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Episodic Hepatic Encephalopathy: A Problem of all Specialties

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Abstract

COMA is a well-recognized and much-feared complication of hepatic disease, especially of cirrhosis. In recent years the spectrum of neuropsychiatric symptoms due to hepatic disease, varying from subtle personality change, episodic stupor, and transient coma, to chronic dementia, has been more fully appreciated.1 We are reporting four cases of hepatic encephalopathy which were not suspected either by the referring physicians or by the clinicians here who first examined the patients. The first patient was admitted to the vascular service for study of edema of the lower half of the body and suspected “thromboembolic strokes.” The second patient was admitted to the proctologic service because of severe rectal hemorrhage associated with possible small strokes. The third patient was admitted to the gastrointestinal service because of jaundice, splenomegaly, and recurrent anemia after several gastrointestinal hemorrhages. The fourth patient was admitted to the neurosurgical service because of stupor thought to be the result of a cerebral injury incurred in an automobile accident. In each of these patients the elevation of the blood ammonium nitrogen (hereinafter designated as B.A.N.) was of decisive importance in the diagnosis. The normal range was from 36 μg. to 75μg. per 100 ml. The blood was drawn into syringes containing heparin, and the determinations were performed within 20 minutes. The method was a modification (by W. R. F.) of the Conway Method.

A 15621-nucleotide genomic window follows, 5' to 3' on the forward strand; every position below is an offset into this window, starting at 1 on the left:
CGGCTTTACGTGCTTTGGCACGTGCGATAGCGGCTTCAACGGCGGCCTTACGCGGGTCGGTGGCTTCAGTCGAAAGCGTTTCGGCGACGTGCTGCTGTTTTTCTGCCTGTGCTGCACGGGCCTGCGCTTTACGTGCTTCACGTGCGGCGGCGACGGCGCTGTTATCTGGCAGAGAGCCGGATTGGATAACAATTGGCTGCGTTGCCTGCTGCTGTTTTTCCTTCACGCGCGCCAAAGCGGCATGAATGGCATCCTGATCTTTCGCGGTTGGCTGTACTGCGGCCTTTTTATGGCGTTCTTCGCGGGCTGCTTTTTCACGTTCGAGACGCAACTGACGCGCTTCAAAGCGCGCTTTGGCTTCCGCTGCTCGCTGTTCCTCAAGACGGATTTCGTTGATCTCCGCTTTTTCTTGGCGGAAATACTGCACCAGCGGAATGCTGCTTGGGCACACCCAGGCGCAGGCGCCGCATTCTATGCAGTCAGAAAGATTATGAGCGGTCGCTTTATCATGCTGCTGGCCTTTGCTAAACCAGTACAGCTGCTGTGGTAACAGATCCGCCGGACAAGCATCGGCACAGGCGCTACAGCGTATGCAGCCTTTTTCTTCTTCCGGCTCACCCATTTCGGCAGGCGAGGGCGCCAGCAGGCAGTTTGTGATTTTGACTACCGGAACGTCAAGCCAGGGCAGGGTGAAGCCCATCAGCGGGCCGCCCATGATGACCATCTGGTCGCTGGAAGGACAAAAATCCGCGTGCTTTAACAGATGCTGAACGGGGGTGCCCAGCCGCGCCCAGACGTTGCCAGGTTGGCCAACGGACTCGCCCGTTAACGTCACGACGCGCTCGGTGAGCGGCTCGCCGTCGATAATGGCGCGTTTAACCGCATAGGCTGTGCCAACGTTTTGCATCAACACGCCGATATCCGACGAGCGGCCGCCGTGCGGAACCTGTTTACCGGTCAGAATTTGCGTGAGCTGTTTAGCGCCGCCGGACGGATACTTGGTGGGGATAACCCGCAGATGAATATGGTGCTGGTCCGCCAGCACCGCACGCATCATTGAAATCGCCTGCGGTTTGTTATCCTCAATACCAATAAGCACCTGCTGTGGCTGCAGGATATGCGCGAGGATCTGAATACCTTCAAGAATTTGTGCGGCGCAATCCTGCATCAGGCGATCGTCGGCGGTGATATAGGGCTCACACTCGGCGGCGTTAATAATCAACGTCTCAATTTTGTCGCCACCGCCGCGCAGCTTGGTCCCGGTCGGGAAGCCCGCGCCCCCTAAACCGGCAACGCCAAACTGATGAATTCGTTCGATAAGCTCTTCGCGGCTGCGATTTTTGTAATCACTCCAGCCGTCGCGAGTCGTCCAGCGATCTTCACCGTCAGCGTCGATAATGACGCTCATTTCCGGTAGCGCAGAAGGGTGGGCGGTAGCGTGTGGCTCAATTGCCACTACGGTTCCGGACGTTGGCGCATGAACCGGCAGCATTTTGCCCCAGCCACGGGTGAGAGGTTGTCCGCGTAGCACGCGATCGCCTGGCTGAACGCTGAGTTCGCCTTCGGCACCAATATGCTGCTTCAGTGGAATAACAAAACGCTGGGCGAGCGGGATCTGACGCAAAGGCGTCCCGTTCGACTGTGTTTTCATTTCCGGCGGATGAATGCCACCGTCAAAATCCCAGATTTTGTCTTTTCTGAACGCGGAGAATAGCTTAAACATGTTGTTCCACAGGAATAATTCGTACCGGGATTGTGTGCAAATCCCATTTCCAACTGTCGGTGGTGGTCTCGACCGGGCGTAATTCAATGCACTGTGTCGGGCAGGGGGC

Subtle personality change may escape notice for long periods, and its relationship to known hepatic disease may not be recognized or the mental disorder may progress to . . .


 

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